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When It Comes to Disease, Women's Fears Are Misdirected

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WebMD Health News

June 14, 2000 -- The majority of American women fear breast cancer more than heart disease despite the fact that heart disease is by far the single greatest threat to their health, a nationwide survey shows. Each year in the U.S., heart disease accounts for more than half a million deaths among women, while breast cancer accounts for about 43,000 deaths.

The lead researcher of the survey, Lori Mosca, MD, MPH, PhD, tells WebMD that she was "very surprised" at the low level of awareness of American women about the dangers of heart disease. She says the main message of the survey is that efforts need to be focused on changing women's behaviors.

"The main thing that women need to know is that [heart disease] is largely preventable," says Mosca, who is director of preventive cardiology at New York Presbyterian Hospital. "Women need to be empowered to discuss their risks and risk factors with their doctors."

In 1997, Mosca and colleagues surveyed 1,000 women aged 25 and older about their knowledge of heart disease and stroke. The questions also tested their knowledge of symptoms of the two and how the diseases can be prevented. They report the findings of the survey in the June issue of the Archives of Family Medicine.

Overall, only 8% of women listed heart disease as their main health concern, and less than 33% knew that heart disease is the leading cause of death among women. Women age 35 and older were more likely than younger women to recognize the serious threat of heart disease. Compared with white women, Hispanic women were more likely to believe that cancer and AIDS were the leading causes of death among women.

Less than 20% of women in all ethnic groups considered themselves to be "well-informed" about heart disease, and less than 15% said they were "well-informed" about stroke.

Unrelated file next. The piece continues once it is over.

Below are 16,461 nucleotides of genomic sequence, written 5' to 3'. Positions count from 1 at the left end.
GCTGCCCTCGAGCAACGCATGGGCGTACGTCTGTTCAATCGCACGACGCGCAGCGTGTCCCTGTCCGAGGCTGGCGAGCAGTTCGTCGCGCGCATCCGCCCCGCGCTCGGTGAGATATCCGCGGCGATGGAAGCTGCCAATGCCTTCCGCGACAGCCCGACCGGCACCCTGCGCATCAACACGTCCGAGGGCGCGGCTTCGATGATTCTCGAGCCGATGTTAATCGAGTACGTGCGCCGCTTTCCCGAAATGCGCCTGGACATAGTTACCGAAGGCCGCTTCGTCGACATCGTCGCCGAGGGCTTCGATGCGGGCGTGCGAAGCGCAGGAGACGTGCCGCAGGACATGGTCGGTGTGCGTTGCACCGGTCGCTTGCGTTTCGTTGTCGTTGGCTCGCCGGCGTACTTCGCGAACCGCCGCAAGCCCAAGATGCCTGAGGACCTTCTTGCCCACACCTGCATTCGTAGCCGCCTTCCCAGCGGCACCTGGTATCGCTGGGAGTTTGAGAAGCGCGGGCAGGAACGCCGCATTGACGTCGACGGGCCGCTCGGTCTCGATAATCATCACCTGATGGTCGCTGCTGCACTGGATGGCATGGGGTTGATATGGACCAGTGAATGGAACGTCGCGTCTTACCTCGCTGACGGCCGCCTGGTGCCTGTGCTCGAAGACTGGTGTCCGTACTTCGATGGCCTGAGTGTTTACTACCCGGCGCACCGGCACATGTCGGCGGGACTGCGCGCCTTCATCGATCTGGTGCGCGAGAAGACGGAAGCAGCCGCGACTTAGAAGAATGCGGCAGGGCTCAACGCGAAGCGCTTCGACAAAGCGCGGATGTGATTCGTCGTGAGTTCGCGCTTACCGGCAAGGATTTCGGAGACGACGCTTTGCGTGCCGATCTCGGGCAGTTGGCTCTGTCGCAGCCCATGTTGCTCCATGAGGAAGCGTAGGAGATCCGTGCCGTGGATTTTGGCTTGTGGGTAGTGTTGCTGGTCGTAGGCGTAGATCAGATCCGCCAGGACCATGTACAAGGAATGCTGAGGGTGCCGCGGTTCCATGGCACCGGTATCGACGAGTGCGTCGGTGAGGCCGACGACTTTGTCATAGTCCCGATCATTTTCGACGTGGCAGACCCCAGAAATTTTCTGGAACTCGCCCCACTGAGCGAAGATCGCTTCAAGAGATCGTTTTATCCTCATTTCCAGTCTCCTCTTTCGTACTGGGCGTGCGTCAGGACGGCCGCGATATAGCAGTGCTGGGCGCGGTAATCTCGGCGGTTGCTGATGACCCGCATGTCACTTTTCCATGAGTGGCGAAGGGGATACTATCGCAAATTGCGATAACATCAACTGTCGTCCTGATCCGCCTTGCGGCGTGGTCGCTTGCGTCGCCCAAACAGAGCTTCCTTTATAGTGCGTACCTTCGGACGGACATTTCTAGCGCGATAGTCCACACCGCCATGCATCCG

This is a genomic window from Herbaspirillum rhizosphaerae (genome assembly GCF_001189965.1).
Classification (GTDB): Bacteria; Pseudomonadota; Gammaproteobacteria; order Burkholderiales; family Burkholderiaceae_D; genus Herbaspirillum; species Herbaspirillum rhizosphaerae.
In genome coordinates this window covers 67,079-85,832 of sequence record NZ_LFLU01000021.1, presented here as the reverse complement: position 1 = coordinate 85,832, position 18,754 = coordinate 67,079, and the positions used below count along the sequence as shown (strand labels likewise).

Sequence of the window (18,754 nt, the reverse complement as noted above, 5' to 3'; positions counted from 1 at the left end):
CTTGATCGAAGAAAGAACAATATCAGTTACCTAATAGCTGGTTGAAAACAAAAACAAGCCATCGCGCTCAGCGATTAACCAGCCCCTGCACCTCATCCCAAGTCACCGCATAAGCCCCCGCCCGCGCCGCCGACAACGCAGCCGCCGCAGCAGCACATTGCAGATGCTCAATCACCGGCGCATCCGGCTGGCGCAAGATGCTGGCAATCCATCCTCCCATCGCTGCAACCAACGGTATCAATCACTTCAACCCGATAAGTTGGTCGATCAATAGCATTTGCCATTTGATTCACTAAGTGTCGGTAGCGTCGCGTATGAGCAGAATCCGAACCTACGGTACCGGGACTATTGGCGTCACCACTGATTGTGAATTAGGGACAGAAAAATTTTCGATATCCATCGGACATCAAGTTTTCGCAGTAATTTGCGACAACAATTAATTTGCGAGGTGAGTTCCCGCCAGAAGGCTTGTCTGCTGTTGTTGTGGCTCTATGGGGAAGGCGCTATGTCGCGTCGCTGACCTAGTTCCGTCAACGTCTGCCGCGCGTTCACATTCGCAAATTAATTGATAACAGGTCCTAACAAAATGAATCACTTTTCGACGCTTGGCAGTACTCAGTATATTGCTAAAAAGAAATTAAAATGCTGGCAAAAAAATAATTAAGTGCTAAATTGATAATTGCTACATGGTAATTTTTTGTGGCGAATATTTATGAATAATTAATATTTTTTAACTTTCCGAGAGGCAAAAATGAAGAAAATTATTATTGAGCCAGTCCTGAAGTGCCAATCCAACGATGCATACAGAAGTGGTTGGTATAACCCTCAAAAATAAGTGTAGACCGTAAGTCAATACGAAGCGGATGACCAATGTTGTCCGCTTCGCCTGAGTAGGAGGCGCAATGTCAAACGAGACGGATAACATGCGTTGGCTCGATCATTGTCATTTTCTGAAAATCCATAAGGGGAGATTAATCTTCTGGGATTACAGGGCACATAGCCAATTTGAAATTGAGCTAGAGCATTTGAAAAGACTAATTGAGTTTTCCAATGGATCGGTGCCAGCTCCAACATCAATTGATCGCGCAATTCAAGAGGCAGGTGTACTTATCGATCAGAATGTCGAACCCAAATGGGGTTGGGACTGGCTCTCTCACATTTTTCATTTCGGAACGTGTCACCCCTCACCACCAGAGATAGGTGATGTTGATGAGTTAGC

Warning signs of stroke, such as slurred speech, headaches, sudden vision problems, and unexplained dizziness, also were not identified by the majority of women. Approximately 7% of women could not identify any of the warning signs of a heart attack, which include chest pain, shortness of breath, pain in the arm, tightness in the chest, and nausea.

Mosca and colleagues say women may perceive heart disease and stroke as less life-threatening or less debilitating than breast cancer, which may explain why they know so little about their risks and the warning signs.

"It's important that women at least recognize that as they go through menopause, their risk factors for heart disease worsen," Mosca tells WebMD.

But one positive aspect of the survey is that 73% of the participants expressed interest in talking to their doctor about things they can do to reduce their risk of heart disease. Unfortunately, the majority who were willing to have such a conversation said their doctor never made an attempt to discuss heart disease with them.

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